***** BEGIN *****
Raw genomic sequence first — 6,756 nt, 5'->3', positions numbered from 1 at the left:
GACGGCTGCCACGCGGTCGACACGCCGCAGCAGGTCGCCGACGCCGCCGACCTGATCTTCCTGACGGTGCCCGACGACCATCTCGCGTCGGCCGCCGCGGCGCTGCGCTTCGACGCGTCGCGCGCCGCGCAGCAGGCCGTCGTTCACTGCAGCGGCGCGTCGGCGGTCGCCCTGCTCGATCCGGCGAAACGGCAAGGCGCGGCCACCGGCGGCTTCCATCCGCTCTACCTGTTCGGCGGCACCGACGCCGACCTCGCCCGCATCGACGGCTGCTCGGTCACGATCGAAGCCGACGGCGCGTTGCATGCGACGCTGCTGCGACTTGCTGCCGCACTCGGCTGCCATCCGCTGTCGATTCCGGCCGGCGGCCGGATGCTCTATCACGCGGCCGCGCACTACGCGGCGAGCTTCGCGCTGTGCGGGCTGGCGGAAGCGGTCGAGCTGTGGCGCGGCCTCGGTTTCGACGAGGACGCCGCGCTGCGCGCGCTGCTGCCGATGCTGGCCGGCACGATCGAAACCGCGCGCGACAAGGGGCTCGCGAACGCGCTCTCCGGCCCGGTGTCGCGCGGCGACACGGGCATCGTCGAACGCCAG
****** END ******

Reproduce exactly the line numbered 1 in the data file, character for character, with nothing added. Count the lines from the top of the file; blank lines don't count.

Raw genomic sequence first — 6,756 nt, 5'->3', positions numbered from 1 at the left: